Working with a dietitian nutritionist like myself can help you navigate mindful eating and figure out how to incorporate it into your everyday routine. If you are interested in learning more about my services, book a FREE strategy call through this link!
Mindful Eating vs. Intuitive Eating
Are you familiar with intuitive eating? Maybe you have heard the term and wondered how it is different from mindful eating since these two eating styles are often talked about together.
Mindful eating has similar principles to intuitive eating, such as learning to respond to your hunger and satiety cues and making food choices that make you feel good. The most significant difference is that intuitive eating says that your body will self-regulate as long as you’re not imposing restrictions.
I think something we want to recognize is that our food supply has become so overly processed and sugar-laden in ingredient combinations that trigger cravings and do not keep us satisfied.
Although our food choices hold no moral value and our food choices don’t make us “good” or “bad”, it is important to understand that certain foods can influence our physiology in ways that make it harder to tune into our bodies’ natural hunger and satiety cues.
When we learn how to balance our plates, choose foods that nourish, and eat with intention, we can become more intuitive with our eating.
Are there “good” and “bad” foods?
Labeling food as “good” or “bad” and associating that with your moral worth is something we need to move away from! This mindset can lead to feeling guilty and shameful about what we eat. This guilt and shame can then contribute to poor mental health symptoms and quality of life.
Instead of labeling foods with these terms, focus on adding foods into your diet that make you feel good.
Eating a whole cake might be delicious but it probably doesn’t make you feel good afterward. Instead, focus on portion sizes that feel good for you in your body instead of restricting foods because they are “bad”.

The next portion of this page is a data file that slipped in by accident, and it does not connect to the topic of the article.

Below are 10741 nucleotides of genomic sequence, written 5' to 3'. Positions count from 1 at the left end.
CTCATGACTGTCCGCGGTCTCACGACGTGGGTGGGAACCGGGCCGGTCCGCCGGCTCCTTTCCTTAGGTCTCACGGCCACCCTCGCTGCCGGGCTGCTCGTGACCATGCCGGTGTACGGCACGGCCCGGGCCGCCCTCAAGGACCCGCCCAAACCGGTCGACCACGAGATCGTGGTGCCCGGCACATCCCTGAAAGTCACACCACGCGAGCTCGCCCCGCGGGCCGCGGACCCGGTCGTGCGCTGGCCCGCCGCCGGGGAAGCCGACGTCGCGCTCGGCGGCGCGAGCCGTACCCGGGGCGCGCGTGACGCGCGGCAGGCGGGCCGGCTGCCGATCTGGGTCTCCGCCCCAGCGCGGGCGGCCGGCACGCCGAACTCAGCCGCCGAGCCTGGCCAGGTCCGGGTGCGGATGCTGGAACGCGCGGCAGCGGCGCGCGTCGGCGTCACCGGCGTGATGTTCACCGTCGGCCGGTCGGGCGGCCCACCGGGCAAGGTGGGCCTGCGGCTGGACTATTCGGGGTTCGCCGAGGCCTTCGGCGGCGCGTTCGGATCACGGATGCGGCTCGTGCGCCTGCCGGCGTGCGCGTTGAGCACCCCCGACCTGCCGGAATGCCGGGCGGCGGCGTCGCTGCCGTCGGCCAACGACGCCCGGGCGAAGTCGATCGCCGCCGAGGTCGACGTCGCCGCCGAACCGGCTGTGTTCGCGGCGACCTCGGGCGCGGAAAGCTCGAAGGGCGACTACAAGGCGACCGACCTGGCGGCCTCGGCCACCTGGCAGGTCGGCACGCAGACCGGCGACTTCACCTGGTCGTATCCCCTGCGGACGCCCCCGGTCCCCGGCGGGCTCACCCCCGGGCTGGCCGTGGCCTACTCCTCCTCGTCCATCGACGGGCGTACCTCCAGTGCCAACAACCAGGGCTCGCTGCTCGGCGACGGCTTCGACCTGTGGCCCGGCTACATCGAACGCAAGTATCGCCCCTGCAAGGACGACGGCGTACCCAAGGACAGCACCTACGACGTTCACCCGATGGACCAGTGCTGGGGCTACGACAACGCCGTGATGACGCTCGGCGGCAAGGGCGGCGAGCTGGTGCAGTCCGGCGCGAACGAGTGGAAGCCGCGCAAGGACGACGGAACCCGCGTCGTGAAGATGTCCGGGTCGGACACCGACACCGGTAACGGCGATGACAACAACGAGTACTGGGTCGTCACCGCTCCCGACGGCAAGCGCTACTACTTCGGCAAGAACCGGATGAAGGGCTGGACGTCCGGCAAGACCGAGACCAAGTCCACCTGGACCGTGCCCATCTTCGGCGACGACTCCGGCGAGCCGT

Mindful eating is all about finding foods that nourish and leave you feeling your best!
Other Mindful Habits to Add to Your Routine
The act of mindfulness can extend beyond food and eating. It can also be added into other areas of your life for improved health and less risk of chronic stress.
Other mindful habits include:
- Daily mindfulness meditation
- Mindful walking (bonus points if it is in nature and fresh air)
- Deep breathing techniques
- Additional mindful movements such as strength training or pilates
- Gratitude journaling
With the New Year approaching, choose 1-2 mindful activities that you’d like to add to your day.
Mindful Eating: The Takeaway
Learning how to practice mindful eating can help you reach your health goals without sacrificing your enjoyment of life and food. And nothing lights me up more than witnessing my clients see this in real time!
When my clients incorporate more whole foods and mindful eating, their health improves, their energy improves, their symptoms get better, and they build a healthier relationship with the way they eat. Basically, when we build lifelong habits and shift our mindset around food, all the pieces begin to fall into place.
Does this sound like exactly what you need? If you are saying, “Yes! Yes!” then reach out to me today and let’s connect. There is no better time to prioritize yourself and invest in your health. Head over to my services pages to learn about my 1:1 and group coac